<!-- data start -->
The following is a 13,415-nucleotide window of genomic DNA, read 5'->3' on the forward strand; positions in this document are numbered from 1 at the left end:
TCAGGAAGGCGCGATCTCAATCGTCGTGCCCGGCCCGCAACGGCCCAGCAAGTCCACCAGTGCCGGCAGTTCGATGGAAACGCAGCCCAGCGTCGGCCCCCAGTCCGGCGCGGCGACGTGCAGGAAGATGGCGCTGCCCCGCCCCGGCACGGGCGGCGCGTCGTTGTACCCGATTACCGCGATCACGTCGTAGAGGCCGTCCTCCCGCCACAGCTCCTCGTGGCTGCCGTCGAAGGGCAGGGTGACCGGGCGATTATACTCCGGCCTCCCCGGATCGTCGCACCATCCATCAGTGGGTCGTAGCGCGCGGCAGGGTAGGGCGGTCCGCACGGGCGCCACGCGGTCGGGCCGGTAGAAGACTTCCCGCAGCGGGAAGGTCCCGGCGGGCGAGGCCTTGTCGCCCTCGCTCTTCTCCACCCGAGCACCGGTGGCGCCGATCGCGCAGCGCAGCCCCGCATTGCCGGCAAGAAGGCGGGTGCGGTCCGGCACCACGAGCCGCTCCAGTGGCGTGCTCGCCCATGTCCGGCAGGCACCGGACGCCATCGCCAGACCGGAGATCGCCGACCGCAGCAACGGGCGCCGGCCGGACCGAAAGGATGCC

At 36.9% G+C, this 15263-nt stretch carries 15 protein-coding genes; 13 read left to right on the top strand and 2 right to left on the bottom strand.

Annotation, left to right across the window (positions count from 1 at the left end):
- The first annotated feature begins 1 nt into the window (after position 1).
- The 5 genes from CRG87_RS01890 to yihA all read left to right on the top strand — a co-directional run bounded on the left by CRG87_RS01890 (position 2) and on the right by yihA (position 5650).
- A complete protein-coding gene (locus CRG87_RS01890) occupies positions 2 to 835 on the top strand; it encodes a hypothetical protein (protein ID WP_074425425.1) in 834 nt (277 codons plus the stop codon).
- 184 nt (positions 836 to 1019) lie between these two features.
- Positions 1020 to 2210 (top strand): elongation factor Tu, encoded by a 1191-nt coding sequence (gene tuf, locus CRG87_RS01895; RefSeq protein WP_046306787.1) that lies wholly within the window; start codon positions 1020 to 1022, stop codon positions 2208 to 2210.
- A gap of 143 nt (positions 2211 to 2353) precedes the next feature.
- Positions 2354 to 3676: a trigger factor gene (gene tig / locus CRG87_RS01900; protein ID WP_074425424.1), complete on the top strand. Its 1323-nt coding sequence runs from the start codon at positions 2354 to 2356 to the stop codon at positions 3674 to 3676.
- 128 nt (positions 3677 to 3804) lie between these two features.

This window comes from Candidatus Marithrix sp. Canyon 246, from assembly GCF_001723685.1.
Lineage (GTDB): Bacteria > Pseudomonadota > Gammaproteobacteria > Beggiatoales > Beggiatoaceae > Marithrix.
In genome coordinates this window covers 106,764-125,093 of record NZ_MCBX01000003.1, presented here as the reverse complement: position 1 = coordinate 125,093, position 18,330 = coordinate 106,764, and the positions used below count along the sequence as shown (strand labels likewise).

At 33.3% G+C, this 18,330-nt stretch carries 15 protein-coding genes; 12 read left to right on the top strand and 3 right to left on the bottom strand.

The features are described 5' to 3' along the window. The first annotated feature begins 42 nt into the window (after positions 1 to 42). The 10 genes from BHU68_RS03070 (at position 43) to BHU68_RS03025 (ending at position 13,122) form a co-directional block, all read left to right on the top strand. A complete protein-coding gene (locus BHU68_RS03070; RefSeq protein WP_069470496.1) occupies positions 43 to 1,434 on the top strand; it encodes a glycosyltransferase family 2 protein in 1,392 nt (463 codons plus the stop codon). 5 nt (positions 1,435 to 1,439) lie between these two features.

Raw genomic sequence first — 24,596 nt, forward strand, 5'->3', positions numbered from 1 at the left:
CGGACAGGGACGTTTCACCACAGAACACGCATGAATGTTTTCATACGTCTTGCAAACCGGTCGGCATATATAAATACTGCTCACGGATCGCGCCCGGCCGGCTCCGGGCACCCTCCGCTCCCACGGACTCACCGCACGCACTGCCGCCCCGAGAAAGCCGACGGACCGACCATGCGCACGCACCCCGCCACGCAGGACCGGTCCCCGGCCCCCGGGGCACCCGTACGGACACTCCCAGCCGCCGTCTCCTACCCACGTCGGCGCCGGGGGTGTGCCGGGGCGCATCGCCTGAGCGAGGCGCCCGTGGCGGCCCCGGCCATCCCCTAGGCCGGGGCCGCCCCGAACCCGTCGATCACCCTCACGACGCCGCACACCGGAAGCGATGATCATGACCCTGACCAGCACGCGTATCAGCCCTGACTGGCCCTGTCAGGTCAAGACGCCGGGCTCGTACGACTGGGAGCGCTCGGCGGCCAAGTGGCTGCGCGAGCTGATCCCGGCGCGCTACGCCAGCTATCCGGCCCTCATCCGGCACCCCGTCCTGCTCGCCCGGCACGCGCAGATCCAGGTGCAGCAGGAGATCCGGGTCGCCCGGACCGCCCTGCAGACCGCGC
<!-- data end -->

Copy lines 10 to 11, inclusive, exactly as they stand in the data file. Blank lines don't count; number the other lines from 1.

- A gap of 143 nt (positions 2211 to 2353) precedes the next feature.
- Positions 2354 to 3676: a trigger factor gene (gene tig / locus CRG87_RS01900; protein ID WP_074425424.1), complete on the top strand. Its 1323-nt coding sequence runs from the start codon at positions 2354 to 2356 to the stop codon at positions 3674 to 3676.